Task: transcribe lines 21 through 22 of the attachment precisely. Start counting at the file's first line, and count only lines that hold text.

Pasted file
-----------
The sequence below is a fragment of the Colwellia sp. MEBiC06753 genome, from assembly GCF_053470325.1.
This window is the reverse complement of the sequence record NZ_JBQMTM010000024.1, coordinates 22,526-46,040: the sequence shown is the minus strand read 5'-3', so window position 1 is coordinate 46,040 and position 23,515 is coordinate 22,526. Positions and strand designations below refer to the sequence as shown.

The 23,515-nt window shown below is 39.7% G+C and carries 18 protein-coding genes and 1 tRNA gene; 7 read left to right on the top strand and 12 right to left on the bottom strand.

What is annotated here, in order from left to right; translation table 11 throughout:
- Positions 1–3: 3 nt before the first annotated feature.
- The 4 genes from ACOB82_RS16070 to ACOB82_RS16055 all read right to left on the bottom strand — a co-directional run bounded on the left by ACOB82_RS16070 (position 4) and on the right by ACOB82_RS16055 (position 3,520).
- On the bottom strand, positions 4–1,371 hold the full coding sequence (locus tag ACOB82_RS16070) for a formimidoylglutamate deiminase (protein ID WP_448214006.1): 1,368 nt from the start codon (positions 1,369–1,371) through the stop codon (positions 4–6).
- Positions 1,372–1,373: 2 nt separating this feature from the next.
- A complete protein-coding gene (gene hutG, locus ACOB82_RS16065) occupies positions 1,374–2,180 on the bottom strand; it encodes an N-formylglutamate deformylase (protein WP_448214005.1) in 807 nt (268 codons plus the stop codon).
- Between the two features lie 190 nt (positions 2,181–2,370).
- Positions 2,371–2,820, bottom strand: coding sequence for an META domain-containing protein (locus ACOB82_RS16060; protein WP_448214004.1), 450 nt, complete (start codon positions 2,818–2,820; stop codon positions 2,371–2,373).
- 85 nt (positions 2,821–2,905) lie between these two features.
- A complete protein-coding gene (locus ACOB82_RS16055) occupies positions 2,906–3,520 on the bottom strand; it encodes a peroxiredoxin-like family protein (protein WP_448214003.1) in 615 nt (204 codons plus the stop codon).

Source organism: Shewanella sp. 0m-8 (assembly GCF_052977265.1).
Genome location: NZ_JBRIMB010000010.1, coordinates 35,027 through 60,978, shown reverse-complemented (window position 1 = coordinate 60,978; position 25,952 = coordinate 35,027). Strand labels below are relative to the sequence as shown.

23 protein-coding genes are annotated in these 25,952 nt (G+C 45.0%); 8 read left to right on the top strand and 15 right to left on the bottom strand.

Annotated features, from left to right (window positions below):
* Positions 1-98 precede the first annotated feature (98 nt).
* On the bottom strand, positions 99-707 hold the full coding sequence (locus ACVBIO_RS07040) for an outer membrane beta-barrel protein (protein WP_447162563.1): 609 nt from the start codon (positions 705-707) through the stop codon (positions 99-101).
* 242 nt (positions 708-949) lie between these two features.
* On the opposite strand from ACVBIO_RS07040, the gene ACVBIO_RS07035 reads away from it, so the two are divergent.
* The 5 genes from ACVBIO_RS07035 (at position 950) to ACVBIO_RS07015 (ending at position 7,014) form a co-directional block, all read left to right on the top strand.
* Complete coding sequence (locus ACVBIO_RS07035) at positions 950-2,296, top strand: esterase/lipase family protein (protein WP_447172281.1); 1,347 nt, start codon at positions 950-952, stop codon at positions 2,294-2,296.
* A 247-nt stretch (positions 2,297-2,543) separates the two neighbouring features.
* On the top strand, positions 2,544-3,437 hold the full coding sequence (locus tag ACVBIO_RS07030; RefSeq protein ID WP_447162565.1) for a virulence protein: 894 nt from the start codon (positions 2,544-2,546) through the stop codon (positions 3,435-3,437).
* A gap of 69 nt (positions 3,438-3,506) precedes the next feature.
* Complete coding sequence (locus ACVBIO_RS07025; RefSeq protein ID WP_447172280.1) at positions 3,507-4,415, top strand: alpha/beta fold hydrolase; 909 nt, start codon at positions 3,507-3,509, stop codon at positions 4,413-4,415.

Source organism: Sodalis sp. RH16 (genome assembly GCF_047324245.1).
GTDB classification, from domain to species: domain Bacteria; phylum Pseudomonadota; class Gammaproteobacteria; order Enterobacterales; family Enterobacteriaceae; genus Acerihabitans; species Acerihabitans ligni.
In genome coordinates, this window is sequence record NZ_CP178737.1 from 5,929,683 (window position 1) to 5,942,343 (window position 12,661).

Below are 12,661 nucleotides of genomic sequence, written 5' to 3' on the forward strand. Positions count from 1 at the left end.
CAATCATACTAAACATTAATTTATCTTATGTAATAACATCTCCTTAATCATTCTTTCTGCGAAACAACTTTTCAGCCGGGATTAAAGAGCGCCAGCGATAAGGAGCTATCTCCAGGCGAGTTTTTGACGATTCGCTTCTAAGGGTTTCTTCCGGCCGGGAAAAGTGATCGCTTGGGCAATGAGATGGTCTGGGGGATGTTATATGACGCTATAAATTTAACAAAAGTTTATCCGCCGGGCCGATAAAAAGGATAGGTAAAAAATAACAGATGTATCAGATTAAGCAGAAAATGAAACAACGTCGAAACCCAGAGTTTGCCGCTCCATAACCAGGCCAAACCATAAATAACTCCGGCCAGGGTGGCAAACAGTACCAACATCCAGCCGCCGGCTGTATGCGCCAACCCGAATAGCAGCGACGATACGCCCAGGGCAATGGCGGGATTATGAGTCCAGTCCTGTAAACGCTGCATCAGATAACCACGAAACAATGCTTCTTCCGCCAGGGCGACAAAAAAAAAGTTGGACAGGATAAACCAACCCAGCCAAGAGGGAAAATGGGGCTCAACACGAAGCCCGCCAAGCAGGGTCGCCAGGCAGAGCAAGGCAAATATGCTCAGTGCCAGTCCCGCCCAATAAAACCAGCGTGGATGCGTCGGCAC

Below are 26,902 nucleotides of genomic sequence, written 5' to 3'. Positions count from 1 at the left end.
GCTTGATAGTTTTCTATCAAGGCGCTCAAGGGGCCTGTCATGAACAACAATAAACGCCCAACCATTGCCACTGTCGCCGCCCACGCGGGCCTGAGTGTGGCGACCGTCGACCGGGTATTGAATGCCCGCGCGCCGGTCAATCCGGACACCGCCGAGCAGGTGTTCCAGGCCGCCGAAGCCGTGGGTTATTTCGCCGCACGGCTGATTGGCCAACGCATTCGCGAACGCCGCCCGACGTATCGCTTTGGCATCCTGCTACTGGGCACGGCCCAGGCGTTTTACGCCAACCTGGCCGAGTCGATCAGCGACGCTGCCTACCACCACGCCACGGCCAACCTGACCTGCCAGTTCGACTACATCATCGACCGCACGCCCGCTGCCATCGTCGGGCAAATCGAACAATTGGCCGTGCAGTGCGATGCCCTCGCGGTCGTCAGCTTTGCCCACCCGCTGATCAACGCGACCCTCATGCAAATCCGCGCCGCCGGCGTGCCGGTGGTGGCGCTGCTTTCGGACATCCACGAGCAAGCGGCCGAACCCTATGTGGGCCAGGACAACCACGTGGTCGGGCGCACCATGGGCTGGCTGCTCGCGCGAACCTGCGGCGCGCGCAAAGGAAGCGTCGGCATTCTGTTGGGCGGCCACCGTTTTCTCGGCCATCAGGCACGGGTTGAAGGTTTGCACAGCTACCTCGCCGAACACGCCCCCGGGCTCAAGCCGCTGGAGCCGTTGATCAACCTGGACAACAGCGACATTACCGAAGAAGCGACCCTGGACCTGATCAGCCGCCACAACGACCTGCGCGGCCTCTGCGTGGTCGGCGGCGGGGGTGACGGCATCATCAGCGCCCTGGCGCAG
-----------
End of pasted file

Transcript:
* On the opposite strand from ACVBIO_RS07040, the gene ACVBIO_RS07035 reads away from it, so the two are divergent.
* The 5 genes from ACVBIO_RS07035 (at position 950) to ACVBIO_RS07015 (ending at position 7,014) form a co-directional block, all read left to right on the top strand.